The Need to Help

The Domestic Arts of International Humanitarianism

The Need to Help

Book Pages: 296 Illustrations: 6 illustrations Published: September 2015

Author: Liisa H. Malkki

Anthropology > Cultural Anthropology

In The Need to Help Liisa H. Malkki shifts the focus of the study of humanitarian intervention from aid recipients to aid workers themselves. The anthropological commitment to understand the motivations and desires of these professionals and how they imagine themselves in the world "out there," led Malkki to spend more than a decade interviewing members of the international Finnish Red Cross, as well as observing Finns who volunteered from their homes through gifts of handwork. The need to help, she shows, can come from a profound neediness—the need for aid workers and volunteers to be part of the lively world and something greater than themselves, and, in the case of the elderly who knit "trauma teddies" and "aid bunnies" for "needy children," the need to fight loneliness and loss of personhood. In seriously examining aspects of humanitarian aid often dismissed as sentimental, or trivial, Malkki complicates notions of what constitutes real political work. She traces how the international is always entangled in the domestic, whether in the shape of the need to leave home or handmade gifts that are an aid to sociality and to the imagination of the world.


"The Need to Help situates aid work firmly in the social realities of the sending countries, rather than in the context of the abstract cosmopolitan values that academic accounts usually emphasise. For many of the Finnish workers Malkki studies, aid work is also linked to different notions about what is good and what is bad about Finland and about being Finnish. Complementing her focus on professionals who work in crisis settings across the world, Malkki looks at the needs that are associated with some of the more mundane ways in which people connect to the humanitarian enterprise, such as the knitting of bunnies and teddies for imagined children-in-need far away." — Monika Krause, Times Higher Education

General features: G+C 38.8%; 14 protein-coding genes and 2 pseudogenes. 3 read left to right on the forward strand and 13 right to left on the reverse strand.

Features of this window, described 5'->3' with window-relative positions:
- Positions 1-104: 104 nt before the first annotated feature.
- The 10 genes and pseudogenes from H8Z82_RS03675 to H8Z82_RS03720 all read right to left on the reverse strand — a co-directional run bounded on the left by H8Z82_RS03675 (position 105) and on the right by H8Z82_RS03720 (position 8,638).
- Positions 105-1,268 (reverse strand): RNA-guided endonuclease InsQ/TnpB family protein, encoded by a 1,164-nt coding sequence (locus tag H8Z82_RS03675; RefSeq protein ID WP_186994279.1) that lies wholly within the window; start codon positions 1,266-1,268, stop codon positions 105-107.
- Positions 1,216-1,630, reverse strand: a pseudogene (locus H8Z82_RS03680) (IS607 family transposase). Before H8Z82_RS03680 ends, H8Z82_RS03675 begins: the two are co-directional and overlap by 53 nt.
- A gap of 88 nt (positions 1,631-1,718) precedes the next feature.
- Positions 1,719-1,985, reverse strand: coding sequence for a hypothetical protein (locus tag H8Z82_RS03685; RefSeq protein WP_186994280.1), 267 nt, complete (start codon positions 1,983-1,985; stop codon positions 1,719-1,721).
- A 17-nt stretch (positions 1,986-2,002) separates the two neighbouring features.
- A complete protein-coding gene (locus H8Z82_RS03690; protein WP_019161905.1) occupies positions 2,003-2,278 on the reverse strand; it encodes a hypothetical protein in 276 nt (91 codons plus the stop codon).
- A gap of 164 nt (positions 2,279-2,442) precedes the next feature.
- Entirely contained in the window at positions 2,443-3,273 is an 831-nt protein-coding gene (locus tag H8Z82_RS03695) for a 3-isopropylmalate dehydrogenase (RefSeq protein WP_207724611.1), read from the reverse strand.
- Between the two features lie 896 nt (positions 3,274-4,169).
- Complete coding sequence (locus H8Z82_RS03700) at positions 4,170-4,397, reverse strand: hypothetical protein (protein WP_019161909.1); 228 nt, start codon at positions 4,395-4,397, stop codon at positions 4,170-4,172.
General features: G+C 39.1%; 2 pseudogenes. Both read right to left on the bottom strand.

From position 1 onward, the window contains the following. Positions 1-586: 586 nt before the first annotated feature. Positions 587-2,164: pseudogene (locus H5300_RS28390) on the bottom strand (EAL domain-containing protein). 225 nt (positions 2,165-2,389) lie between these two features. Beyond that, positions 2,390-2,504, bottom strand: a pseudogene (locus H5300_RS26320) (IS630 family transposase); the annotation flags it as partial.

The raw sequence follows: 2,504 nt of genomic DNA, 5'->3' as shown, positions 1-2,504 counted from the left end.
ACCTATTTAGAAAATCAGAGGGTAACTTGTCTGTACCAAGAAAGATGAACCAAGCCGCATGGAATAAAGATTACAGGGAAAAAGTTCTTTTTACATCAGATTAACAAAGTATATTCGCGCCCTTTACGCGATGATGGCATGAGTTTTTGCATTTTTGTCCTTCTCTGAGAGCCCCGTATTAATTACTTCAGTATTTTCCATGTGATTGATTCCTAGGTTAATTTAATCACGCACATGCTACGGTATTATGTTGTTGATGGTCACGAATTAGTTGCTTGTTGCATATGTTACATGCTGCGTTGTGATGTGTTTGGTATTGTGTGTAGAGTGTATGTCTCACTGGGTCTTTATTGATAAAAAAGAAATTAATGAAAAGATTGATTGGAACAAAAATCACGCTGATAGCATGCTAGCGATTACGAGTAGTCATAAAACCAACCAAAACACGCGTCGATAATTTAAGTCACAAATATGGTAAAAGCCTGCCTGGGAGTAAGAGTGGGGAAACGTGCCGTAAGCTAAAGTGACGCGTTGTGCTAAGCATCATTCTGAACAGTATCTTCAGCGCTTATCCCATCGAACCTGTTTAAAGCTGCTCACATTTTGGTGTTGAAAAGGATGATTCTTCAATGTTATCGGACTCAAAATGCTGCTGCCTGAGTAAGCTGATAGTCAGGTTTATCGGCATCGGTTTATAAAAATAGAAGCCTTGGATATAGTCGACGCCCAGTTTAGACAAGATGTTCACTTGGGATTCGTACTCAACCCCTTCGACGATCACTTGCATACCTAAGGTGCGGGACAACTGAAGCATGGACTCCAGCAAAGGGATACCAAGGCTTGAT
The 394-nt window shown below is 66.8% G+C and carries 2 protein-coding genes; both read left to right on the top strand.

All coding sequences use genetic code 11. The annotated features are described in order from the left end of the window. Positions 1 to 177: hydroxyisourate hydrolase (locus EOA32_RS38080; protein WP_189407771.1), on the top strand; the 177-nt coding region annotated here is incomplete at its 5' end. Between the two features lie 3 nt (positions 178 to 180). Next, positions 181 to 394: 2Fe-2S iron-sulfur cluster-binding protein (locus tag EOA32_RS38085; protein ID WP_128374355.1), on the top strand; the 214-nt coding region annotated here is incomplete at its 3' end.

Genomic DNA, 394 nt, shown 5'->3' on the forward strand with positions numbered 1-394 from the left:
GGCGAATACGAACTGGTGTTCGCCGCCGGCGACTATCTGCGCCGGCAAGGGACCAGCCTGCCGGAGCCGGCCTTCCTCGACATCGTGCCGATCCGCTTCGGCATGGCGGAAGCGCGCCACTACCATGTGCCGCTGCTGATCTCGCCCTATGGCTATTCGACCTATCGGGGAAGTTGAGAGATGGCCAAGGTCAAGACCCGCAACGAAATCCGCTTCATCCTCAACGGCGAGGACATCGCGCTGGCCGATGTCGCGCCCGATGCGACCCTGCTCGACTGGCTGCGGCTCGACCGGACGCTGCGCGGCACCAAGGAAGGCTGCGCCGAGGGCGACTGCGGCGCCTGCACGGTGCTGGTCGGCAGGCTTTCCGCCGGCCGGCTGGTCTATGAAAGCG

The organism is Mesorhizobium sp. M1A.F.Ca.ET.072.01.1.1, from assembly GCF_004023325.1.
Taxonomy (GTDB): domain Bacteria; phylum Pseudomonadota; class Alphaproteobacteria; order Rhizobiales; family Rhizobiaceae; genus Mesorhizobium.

"This book would be a valuable text in undergraduate and graduate courses on development and humanitarianism. Malkki’s skilled ability to link together so many different intellectual inspirations makes this book very useful to examine as a model for theoretical conceptualization and for her methodology." — Jeremy Rich, African Studies Quarterly

"...its extensive exploration of and emphasis on the ambiguity between politics—as the context for humanitarian institutions and aid workers—and neutrality—as the underlying principle for humanitarian affect, work, and motivation—will be of interest to the general anthropology audience and those invested in the specialized debate on humanitarian ethics. These discussions open up a wider re-evaluation of affect theory in anthropology as well as invigorating the discussion of humanitarian affect as politics in and of itself." — Tina Shrestha, Journal of the Royal Anthropological Institute

"[A]n original and highly significant analysis of 'Aidland,' essential reading for anyone interested in the growing literature on the people who work in the development industry and humanitarian organizations." — R. L. Stirrat, Journal of Anthropological Research